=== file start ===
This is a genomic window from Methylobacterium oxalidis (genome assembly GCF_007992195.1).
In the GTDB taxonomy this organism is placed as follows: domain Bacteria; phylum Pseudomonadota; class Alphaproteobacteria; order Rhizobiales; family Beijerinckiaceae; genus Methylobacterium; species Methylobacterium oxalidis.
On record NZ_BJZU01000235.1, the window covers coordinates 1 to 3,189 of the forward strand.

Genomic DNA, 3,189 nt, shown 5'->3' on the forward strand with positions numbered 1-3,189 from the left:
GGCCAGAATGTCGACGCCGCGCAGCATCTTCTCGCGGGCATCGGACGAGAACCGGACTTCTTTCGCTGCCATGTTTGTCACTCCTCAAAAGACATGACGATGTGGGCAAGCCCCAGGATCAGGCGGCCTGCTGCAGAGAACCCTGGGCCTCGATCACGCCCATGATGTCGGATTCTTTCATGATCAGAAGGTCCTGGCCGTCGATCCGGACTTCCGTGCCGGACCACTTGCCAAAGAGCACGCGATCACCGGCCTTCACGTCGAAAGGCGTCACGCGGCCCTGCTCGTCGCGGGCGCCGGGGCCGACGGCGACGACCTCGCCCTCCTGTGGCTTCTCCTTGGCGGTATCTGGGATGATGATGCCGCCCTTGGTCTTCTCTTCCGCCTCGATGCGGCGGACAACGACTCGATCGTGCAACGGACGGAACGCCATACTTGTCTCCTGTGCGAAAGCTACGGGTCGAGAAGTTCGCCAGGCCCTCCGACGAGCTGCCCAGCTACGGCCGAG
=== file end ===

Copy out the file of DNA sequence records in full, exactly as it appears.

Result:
This is a genomic window from Methylobacterium oxalidis (genome assembly GCF_007992195.1).
In the GTDB taxonomy this organism is placed as follows: domain Bacteria; phylum Pseudomonadota; class Alphaproteobacteria; order Rhizobiales; family Beijerinckiaceae; genus Methylobacterium; species Methylobacterium oxalidis.
On record NZ_BJZU01000235.1, the window covers coordinates 1 to 3,189 of the forward strand.

Genomic DNA, 3,189 nt, shown 5'->3' on the forward strand with positions numbered 1-3,189 from the left:
GGCCAGAATGTCGACGCCGCGCAGCATCTTCTCGCGGGCATCGGACGAGAACCGGACTTCTTTCGCTGCCATGTTTGTCACTCCTCAAAAGACATGACGATGTGGGCAAGCCCCAGGATCAGGCGGCCTGCTGCAGAGAACCCTGGGCCTCGATCACGCCCATGATGTCGGATTCTTTCATGATCAGAAGGTCCTGGCCGTCGATCCGGACTTCCGTGCCGGACCACTTGCCAAAGAGCACGCGATCACCGGCCTTCACGTCGAAAGGCGTCACGCGGCCCTGCTCGTCGCGGGCGCCGGGGCCGACGGCGACGACCTCGCCCTCCTGTGGCTTCTCCTTGGCGGTATCTGGGATGATGATGCCGCCCTTGGTCTTCTCTTCCGCCTCGATGCGGCGGACAACGACTCGATCGTGCAACGGACGGAACGCCATACTTGTCTCCTGTGCGAAAGCTACGGGTCGAGAAGTTCGCCAGGCCCTCCGACGAGCTGCCCAGCTACGGCCGAG